Standing before the teeming terrain of Joseph Stella’s Tree of My Life (1919), Tylee Abbott, Vice President of American Art at Christie’s, is moved to describe it as ‘a eureka moment — not just for the artist but for all of American modernism.’
Joseph Stella was born in the town of Muro Lucano in the south of Italy in 1877. He emigrated to the United States in the late 1890s and began studies in medicine before deciding to become an artist instead. In 1913, his work featured — alongside that of major Europeans such as Picasso, Matisse and Duchamp — in the landmark Armory Show in New York, the exhibition that is widely held to have launched modern art in America.
‘Stella established himself as a key figure of the US avant-garde,’ explains Abbott, who points out this was in part because of the close links he maintained with his home continent. Trips to Italy and France kept Stella up to speed with advances by radical movements such as Cubism, Fauvism and Futurism (he even knew numerous Futurist artists personally, including Gino Severini and Umberto Boccioni).
This was to prove crucial in the creation of what are Stella’s most famous works: a series of paintings of the Brooklyn Bridge, one of the wonders of industrial engineering. He captured the bridge — in Cubo-Futurist fashion — as a marvellous crash of cables and steel. A thoroughly modern style for a thoroughly modern structure.
‘Stella basked in the glory of the dynamic city New York had become,’ says Abbott, ‘and it’s fascinating that in the same year as his first Brooklyn Bridge pictures — 1919 — he also painted Tree of My Life.’ The painting comes to auction at Christie’s in New York on 13 November in An American Place: The Barney A. Ebsworth Collection Evening Sale.
Tree of My Life features a gnarled trunk at its centre, from which all manner of colourful flora and fauna emanate. In the background is an ambrosial landscape beneath a blue sky. The trunk resembles that of an olive tree (a tree native to the Mediterranean area of Stella’s youth), and, given the work’s title — Tree of My Life, it’s tempting to read the painting autobiographically.
However, equally constructive is to view the work art-historically. The array of birds, flowers and other life-forms in a teeming terrain recalls the imagery of Hieronymus Bosch. There’s also a similarity to stained-glass windows in churches — the passages of brilliant colours in combination, the paradisiacal setting, and the biblical allusion (to the Tree of Life in Genesis).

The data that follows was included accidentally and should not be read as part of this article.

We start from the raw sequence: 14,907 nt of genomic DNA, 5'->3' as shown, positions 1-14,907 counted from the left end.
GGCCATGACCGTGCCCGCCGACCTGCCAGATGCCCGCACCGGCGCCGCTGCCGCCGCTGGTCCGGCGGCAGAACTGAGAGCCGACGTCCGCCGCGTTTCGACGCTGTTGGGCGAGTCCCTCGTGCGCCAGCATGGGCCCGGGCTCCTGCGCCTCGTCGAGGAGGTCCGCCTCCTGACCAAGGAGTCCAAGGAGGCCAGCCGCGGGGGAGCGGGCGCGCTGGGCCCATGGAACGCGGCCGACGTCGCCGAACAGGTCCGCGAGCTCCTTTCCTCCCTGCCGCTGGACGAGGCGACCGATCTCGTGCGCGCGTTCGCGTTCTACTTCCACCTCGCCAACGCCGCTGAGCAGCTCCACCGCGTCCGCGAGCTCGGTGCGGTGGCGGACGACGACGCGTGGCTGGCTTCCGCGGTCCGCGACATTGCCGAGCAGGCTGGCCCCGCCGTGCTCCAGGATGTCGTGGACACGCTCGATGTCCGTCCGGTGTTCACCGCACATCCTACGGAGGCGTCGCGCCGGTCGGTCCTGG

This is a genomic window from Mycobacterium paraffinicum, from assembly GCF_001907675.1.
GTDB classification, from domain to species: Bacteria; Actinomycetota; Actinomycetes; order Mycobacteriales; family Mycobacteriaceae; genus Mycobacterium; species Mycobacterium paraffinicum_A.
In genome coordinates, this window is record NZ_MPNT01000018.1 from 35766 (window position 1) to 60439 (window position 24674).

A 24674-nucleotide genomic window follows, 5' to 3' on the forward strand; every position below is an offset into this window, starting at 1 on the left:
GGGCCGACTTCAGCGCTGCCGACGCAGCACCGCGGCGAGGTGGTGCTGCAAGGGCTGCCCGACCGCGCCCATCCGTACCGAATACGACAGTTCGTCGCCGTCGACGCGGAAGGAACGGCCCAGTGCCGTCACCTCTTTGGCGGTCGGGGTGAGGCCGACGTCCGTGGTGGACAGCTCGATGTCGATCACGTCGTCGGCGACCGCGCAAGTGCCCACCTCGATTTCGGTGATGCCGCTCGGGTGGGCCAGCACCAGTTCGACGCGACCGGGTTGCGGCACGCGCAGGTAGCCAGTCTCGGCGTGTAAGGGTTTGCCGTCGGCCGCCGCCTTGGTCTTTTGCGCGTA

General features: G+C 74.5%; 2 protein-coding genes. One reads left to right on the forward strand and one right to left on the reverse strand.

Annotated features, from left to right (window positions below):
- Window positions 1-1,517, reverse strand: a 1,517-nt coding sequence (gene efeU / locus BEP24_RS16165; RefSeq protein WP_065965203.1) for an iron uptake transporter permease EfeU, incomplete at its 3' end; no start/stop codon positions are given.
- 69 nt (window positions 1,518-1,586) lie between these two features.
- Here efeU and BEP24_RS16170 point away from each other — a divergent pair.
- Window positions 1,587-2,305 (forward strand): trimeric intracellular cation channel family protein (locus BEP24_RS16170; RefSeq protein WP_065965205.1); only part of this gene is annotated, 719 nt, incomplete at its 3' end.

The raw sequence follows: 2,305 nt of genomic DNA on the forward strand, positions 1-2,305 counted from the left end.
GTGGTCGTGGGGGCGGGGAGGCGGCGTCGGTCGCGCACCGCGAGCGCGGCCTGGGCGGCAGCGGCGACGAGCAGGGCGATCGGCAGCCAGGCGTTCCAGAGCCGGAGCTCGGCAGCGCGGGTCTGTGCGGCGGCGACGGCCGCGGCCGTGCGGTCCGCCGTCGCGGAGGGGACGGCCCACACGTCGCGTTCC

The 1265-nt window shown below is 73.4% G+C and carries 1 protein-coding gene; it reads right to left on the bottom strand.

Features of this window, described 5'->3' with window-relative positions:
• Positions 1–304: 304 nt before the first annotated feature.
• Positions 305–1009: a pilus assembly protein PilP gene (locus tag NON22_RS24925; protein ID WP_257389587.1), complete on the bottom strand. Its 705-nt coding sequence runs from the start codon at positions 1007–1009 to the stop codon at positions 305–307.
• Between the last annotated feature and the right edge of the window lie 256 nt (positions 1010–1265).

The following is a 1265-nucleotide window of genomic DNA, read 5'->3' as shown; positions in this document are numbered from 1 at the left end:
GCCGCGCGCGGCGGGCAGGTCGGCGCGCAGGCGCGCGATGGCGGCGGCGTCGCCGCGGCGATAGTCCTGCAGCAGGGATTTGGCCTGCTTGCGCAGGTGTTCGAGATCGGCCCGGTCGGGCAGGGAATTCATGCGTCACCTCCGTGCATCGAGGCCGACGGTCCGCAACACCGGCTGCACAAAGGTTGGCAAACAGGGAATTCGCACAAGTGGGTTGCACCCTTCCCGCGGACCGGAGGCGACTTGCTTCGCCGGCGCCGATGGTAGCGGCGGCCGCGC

Abbott points out that the painting has more in common with Stella’s Brooklyn Bridge works than meets the eye — above all, the central axis on which it’s structured and along which the directional energy flows. (The trunk serves as a striking vertical, while a path jutting out from the left-hand edge half-way up serves as a horizontal.)
Finally, there’s what the specialist calls the ‘rich, painterly surface’. This, combined with the painting’s great size (7ft by 6ft) and the fact many of the forms in it verge on abstraction, means Tree of My Life might also be considered a precursor to the Abstract Expressionist canvases of Jackson Pollock and his peers decades later.
‘One clear morning in April, I found myself in the midst of joyous singing and delicious scent… of birds and flowers ready to celebrate the baptism of my new art’ — Joseph Stella
‘There comes a moment in any great artist’s career when they shake off their influences and their past to come up with something truly, groundbreakingly original,’ says Abbott. ‘And that’s precisely what we have with Joseph Stella’s Tree of My Life.’
As for the artist himself, he too saw the painting as one of great significance. ‘A new light broke over me,’ he said, in later life, of the painting’s conception. ‘One clear morning in April, I found myself in the midst of joyous singing and delicious scent… of birds and flowers ready to celebrate the baptism of my new art, the birds and the flowers already enjewelling the tender foliage of the newborn tree of my hopes, Tree of My Life.’
Joseph Stella died in 1946, and the current work was acquired four decades later by the entrepreneur and collector Barney A. Ebsworth. Through the 1970s and 1980s, Ebsworth amassed what is widely regarded as the greatest privately owned collection of American modernist art, his Stella taking its place alongside Edward Hopper’s Chop Suey and Willem de Kooning’s Woman as Landscape, to name but two.
Ebsworth insisted his approach to collecting was based on three crucial factors: quality, quality and quality. ‘He sought out the best works by the best artists,’ says Abbott, ‘specifically those by Americans who’d spent time in Europe in the early part of the 20th century and absorbed inspiration there before setting off on a bold, modernist path of their own in the US. Few paintings embody that better than Tree of My Life.’